Although hunter density analysis has not been completed for 2006, preliminary data indicate that the opening morning of rifle season brought out as many as 6.5 hunters per square mile in WMU 2G, and about 5.5 hunters per square mile in 4B. While researchers were unable to fly the first two days in 2005, the trends for the rest of the two-week season appear similar between the two years.

"Based on our 2005 flights, we observed differences in hunter locations in WMUs 2G and 4B," said Keenan. "Hunters in WMU 2G hunted closer to roads and in areas with less slope than randomly-distributed points. In WMU 4B, hunter locations were not affected by distance from roads or slope of the terrain."

"Deer distributions also differed by study area," noted Keenan. "In WMU 2G, density of radio-collared deer increased with steeper terrain, but distance to the nearest road did not appear to affect deer locations. In WMU 4B, density of radio-collared deer increased with steepness of terrain and with greater distance from the nearest road."

"Study results, to date, emphasize a common finding from our research projects in recent years," said Dr. Duane Diefenbach, assistant unit leader of the Pennsylvania Cooperative Fish and Wildlife Research Unit at Penn State University. "In every study we have conducted over the past seven years, we see differences across our study areas. This variability reinforces the idea that generalizations about Pennsylvania deer, as well as hunters, should be avoided."

Research projects of this magnitude cannot be completed without cooperation and assistance from other agencies, organizations and individuals. State Department of Conservation and Natural Resources personnel in each study area have provided assistance and access to field crews. Organizations, including the Quality Deer Management Association, National Fish and Wildlife Foundation, Pennsylvania Deer Association, Lehigh Valley Chapter of Safari Club International and the Garden Club of Wilmington, have provided more than $57,000 in funding and equipment to support ongoing deer research. Researchers also are indebted to private landowners across Pennsylvania who have graciously provided access to their properties for deer capture and tracking activities.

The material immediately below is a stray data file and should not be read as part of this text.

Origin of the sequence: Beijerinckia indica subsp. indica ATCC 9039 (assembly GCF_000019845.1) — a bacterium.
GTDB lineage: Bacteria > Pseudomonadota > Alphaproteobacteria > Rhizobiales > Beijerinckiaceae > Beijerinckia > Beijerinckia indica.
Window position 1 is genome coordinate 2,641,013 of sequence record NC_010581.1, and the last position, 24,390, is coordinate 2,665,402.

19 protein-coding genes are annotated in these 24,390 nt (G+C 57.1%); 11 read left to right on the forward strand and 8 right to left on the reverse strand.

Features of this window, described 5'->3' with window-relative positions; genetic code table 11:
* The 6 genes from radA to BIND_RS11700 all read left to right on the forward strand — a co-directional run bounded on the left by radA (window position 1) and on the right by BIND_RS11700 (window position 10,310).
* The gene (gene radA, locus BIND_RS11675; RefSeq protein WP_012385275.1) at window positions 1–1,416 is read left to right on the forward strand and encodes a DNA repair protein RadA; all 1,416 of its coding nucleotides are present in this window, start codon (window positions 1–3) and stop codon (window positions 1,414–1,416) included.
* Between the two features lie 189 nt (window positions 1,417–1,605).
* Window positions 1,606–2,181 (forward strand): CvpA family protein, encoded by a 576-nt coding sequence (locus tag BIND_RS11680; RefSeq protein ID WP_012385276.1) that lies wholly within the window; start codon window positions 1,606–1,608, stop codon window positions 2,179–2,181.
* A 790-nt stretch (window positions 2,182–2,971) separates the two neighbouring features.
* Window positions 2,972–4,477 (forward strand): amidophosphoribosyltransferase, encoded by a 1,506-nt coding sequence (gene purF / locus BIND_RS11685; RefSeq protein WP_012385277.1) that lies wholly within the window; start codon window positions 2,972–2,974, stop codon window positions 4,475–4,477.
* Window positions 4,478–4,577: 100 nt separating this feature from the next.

"We occasionally hear about negative attitudes regarding deer or their management, but my experiences working with landowners and other agencies on this project have been and continue to be overwhelmingly positive," said Walter "Deet" James Jr., wildlife biologist aide in the WMU 4B study area. "Most people I come into contact with are sincerely interested in our research. The cooperation of so many people outside the Game Commission has greatly improved our ability to carry out this project."

Created in 1895 as an independent state agency, the Game Commission is responsible for conserving and managing all wild birds and mammals in the Commonwealth, establishing hunting seasons and bag limits, enforcing hunting and trapping laws, and managing habitat on the 1.4 million acres of State Game Lands it has purchased over the years with hunting and furtaking license dollars to safeguard wildlife habitat. The agency also conducts numerous wildlife conservation programs for schools, civic organizations and sportsmen's clubs.

The Game Commission does not receive any general state taxpayer dollars for its annual operating budget. The agency is funded by license sales revenues; the state's share of the federal Pittman-Robertson program, which is an excise tax collected through the sale of sporting arms and ammunition; and monies from the sale of oil, gas, coal, timber and minerals derived from State Game Lands.